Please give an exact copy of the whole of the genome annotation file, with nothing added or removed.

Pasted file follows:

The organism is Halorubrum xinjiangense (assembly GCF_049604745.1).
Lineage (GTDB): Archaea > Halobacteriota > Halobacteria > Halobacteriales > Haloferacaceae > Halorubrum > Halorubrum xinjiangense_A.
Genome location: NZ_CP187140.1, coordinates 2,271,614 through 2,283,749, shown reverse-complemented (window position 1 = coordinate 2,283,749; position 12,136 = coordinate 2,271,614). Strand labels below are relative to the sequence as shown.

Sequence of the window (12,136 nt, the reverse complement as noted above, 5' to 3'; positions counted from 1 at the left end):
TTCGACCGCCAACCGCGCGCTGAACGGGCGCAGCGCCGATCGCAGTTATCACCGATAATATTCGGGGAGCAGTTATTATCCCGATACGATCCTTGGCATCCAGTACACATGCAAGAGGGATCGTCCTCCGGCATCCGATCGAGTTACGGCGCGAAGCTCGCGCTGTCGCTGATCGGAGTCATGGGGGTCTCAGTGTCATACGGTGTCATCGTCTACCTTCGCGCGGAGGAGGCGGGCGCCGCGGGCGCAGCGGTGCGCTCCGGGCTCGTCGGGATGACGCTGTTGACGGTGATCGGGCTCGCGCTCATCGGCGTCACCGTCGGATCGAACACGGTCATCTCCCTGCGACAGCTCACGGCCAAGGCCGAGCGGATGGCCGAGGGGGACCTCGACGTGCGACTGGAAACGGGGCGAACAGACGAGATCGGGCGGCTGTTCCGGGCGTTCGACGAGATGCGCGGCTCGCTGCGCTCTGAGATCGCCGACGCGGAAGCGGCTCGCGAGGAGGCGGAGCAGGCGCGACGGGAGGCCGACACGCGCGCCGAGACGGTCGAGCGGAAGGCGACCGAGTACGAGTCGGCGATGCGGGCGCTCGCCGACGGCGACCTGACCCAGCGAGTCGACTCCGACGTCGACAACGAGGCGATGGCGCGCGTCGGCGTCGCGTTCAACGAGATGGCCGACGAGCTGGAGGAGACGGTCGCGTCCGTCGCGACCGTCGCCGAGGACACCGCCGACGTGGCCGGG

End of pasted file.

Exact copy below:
The organism is Halorubrum xinjiangense (assembly GCF_049604745.1).
Lineage (GTDB): Archaea > Halobacteriota > Halobacteria > Halobacteriales > Haloferacaceae > Halorubrum > Halorubrum xinjiangense_A.
Genome location: NZ_CP187140.1, coordinates 2,271,614 through 2,283,749, shown reverse-complemented (window position 1 = coordinate 2,283,749; position 12,136 = coordinate 2,271,614). Strand labels below are relative to the sequence as shown.

Sequence of the window (12,136 nt, the reverse complement as noted above, 5' to 3'; positions counted from 1 at the left end):
TTCGACCGCCAACCGCGCGCTGAACGGGCGCAGCGCCGATCGCAGTTATCACCGATAATATTCGGGGAGCAGTTATTATCCCGATACGATCCTTGGCATCCAGTACACATGCAAGAGGGATCGTCCTCCGGCATCCGATCGAGTTACGGCGCGAAGCTCGCGCTGTCGCTGATCGGAGTCATGGGGGTCTCAGTGTCATACGGTGTCATCGTCTACCTTCGCGCGGAGGAGGCGGGCGCCGCGGGCGCAGCGGTGCGCTCCGGGCTCGTCGGGATGACGCTGTTGACGGTGATCGGGCTCGCGCTCATCGGCGTCACCGTCGGATCGAACACGGTCATCTCCCTGCGACAGCTCACGGCCAAGGCCGAGCGGATGGCCGAGGGGGACCTCGACGTGCGACTGGAAACGGGGCGAACAGACGAGATCGGGCGGCTGTTCCGGGCGTTCGACGAGATGCGCGGCTCGCTGCGCTCTGAGATCGCCGACGCGGAAGCGGCTCGCGAGGAGGCGGAGCAGGCGCGACGGGAGGCCGACACGCGCGCCGAGACGGTCGAGCGGAAGGCGACCGAGTACGAGTCGGCGATGCGGGCGCTCGCCGACGGCGACCTGACCCAGCGAGTCGACTCCGACGTCGACAACGAGGCGATGGCGCGCGTCGGCGTCGCGTTCAACGAGATGGCCGACGAGCTGGAGGAGACGGTCGCGTCCGTCGCGACCGTCGCCGAGGACACCGCCGACGTGGCCGGG